Another one-two for Red Bull

Red Bull has stamped its authority on the season so far with another one-two finish here in Jeddah, with Max Verstappen winning from team-mate Sergio Perez, in a repeat of last week’s race result in Sakhir. And yet again, a Ferrari driver completed the podium, this time courtesy of Charles Leclerc. In fact, the rest of the top ten was also very similar to the first race with the other Ferrari, driven by Oliver Bearman on his debut (7th) along with two McLarens, two Mercedes and an Aston Martin: the only “gatecrasher” was Nico Hulkenberg, who produced an excellent drive to finish tenth for Haas.

Max Verstappen now has 56 wins to his name and he also secured his one hundredth podium finish from 187 Formula 1 Grand Prix starts, a success rate of 53.48%. It was Red Bull’s 115th win, its 30th one-two finish from 371 Grand Prix. The first two races have yielded the Austro-Anglo team 87 of the 88 points available. The only one that escaped them was the point for fastest race lap in Saudi which went to Charles Leclerc. 


On the starting grid, 18 of the 20 drivers opted to run the first stint on Medium tyres, the only exceptions being Oliver Bearman and Valtteri Bottas who preferred the Soft. The Safety Car came out on lap 7 after Lance Stroll hit the barriers, triggering a run of pit stops. Only four drivers – Norris, Hamilton, Hulkenberg and Zhou – decided to stay out on the Medium, delaying their stop as much as possible. As from lap 30, this quartet began to pit: Hulkenberg on lap 33, Hamilton on 36, Norris on 37, while Zhou went all the way to lap 41. The Haas driver was the only one to fit Hard tyres, with the other three going for Soft to try and make up some places, although they did not manage it. Of the drivers who saw the chequered flag, only Bottas made two stops (Soft-Hard-Soft).


 “It’s been a very straightforward race, both in terms of the final result, which was almost a carbon copy of Sakhir and when it comes to how the tyres performed. We knew this would be a race where the quickest strategy was a one-stop. Obviously, the Safety Car after seven laps brought forward the pit stop window. The C2 proved to be very consistent, both in terms of performance and degradation, as can be seen from the fact that the fastest lap of the race came right at the end courtesy of Leclerc on a set that had done 43 laps. The C3 was also up to the task, because the four drivers who chose to stay out when the Safety Car appeared, were able to take it all the way to its wear limit while still running pretty competitively.  Compared to Friday’s long runs, graining on this compound was minimal, which was down to the track gradually rubbering in more and more with use. Hamilton’s and Norris’ stints on the C4 also demonstrated that the softest compound we had here could be competitive even in the first part of the race, although only two drivers tried to exploit that.”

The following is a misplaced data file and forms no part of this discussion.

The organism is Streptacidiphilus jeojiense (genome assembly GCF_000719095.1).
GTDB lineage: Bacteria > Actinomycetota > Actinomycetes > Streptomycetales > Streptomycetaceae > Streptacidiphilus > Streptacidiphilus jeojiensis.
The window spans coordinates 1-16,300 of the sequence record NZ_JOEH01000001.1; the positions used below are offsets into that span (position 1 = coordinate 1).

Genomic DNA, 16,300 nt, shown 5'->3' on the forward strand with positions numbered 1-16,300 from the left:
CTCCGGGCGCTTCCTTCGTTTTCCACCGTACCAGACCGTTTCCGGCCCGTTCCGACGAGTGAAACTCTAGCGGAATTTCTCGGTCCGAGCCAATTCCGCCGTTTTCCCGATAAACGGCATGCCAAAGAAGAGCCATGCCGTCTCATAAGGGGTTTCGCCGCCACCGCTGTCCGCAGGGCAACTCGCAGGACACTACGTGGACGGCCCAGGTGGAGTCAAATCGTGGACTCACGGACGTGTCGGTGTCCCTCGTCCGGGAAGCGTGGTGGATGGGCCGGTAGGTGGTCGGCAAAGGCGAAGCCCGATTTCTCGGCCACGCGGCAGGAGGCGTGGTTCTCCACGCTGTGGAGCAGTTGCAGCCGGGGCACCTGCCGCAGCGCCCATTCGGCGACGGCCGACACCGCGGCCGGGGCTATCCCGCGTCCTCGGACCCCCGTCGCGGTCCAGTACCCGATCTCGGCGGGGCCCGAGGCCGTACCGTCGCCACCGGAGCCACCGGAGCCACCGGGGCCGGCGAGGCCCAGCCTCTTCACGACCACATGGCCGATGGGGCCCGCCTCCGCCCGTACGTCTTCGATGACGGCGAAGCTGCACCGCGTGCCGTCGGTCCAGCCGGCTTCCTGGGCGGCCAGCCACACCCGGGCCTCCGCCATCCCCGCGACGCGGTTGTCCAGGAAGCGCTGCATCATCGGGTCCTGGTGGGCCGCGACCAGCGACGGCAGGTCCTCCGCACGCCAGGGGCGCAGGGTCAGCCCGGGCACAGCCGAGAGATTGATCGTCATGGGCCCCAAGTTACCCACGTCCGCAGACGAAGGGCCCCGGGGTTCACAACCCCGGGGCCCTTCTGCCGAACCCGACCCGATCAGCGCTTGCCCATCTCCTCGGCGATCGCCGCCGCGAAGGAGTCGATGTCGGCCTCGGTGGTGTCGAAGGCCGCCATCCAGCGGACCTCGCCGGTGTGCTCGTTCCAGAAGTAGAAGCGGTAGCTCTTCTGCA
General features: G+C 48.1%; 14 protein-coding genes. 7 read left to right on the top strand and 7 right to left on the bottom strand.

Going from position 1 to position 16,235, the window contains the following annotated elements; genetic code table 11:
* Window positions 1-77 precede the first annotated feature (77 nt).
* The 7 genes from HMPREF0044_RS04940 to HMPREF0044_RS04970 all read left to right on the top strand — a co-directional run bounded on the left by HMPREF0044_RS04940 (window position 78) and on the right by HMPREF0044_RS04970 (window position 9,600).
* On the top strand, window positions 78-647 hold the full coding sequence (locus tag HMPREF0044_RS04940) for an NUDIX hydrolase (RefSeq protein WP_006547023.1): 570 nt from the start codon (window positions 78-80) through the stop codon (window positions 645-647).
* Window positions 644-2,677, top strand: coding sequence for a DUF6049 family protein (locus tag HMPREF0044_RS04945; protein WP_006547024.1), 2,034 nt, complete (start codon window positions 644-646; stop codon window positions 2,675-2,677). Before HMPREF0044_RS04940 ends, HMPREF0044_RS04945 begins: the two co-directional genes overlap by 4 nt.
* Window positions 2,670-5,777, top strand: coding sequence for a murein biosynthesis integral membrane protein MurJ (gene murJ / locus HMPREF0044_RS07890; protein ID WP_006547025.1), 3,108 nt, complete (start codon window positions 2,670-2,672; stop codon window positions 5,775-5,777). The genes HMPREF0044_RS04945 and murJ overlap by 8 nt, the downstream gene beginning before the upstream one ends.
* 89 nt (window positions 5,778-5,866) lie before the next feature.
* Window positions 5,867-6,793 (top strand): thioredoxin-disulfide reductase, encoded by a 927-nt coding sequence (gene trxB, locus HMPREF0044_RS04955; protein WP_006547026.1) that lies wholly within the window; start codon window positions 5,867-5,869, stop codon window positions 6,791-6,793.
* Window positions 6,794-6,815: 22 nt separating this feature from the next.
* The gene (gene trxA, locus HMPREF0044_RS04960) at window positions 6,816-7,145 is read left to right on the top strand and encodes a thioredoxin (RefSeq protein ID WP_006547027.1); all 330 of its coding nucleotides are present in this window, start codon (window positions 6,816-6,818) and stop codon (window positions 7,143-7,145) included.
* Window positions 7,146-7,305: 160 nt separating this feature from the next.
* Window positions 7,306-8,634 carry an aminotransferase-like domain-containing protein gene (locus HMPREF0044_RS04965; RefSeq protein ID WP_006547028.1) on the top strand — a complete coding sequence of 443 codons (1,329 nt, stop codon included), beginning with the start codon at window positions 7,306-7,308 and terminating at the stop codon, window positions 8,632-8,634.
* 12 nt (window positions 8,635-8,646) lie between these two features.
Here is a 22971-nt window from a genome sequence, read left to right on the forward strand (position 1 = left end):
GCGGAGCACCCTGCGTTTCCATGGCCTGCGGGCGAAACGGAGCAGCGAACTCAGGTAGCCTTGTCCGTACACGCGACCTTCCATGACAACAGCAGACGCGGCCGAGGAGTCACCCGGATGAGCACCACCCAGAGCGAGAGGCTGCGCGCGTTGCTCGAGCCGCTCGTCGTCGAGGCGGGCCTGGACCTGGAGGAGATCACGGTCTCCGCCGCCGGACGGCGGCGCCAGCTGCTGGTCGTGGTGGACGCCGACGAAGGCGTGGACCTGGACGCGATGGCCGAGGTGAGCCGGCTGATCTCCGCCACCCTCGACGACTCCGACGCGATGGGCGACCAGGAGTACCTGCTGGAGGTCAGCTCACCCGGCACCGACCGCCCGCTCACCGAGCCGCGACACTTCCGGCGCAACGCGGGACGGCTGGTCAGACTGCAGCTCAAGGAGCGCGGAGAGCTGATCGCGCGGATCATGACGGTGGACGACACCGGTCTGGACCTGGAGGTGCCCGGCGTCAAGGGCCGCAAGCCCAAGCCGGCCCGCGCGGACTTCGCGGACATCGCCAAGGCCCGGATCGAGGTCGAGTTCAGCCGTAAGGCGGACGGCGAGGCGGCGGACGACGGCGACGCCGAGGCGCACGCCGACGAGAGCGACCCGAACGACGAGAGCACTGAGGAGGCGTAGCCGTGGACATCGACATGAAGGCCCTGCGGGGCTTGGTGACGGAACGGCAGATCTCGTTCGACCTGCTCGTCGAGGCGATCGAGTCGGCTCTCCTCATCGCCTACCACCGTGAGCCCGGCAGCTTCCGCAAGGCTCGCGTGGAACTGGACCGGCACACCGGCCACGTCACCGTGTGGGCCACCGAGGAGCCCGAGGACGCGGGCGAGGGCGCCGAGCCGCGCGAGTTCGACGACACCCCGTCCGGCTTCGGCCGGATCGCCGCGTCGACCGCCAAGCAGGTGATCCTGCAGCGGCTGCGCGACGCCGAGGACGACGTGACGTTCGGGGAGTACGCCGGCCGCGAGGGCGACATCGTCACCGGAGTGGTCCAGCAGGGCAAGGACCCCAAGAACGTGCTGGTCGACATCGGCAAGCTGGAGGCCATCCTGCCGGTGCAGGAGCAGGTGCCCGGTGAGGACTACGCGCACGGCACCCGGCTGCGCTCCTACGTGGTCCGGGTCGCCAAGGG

Enzo Fittipaldi (Van Amersfoort) won the Feature Race. The Brazilian came out on top in a race with several Safety Car periods. Alongside him on the podium in finishing order were India’s Kush Maini (Invicta) and the Norwegian Dennis Hauger (MP Motorsport). In terms of tyre use, predictably almost all the drivers, (17 of the 21) opted to start on the Supersoft to use it for the minimum number of laps, given the level of degradation at this track, before pitting for the Medium. Of those who went the opposite way, the best finisher was Amaury Cordeel (15 laps on the Medium and 13 on Supersoft) on his way to fifth place, keeping his hopes of a podium alive for quite a while.


The surprise of the day came after the chequered flag, with Doriane Pin, who had been first across the line, given a 20 second penalty because she inadvertently did an extra lap, thus taking the flag twice. This dropped her to ninth, which handed the win to Abbi Pulling (Alpine), who was followed home by Maya Weug (Ferrari) and Nerea Martì (Hilfiger). The English driver thus leaves Jeddah leading the championship on 44 points, 11 more than Weug and 12 ahead of Pin. The next round for the F1 Academy is in Miami from 2 to 5 May.


Formula 1 will be back on track in a fortnight’s time in Melbourne, where the Australian Grand Prix will run to the conventional Thursday to Sunday programme. For the Albert Park street circuit, Pirelli is bringing the C3-C4-C5 compounds, a trio one step softer than last year. The two junior series, of which Pirelli is the tyre supplier, Formula 2 and Formula 3, are also racing there.


Founded in 1872, Pirelli is a company with deep Italian roots now recognised all over the world for its cutting-edge technology, capacity for innovation, and the quality of its products. Motorsport has always played an important part in Pirelli’s strategy, following the ‘race to road’ philosophy. The company has been engaged in motorsport for 117 years and today supplies tyres to more than 350 championships on both two and four wheels. Pirelli pays constant attention to the most efficient use of natural resources and energy, aiming to reach carbon neutrality by 2030.
Pirelli has been Global Tyre Partner of the FIA Formula 1 World Championship since 2011. The company also supplies championships including FIA Formula 2, FIA Formula 3, Formula Regional European Championship by Alpine, FIA World Rally Championship and GT World Challenge, alongside numerous national series.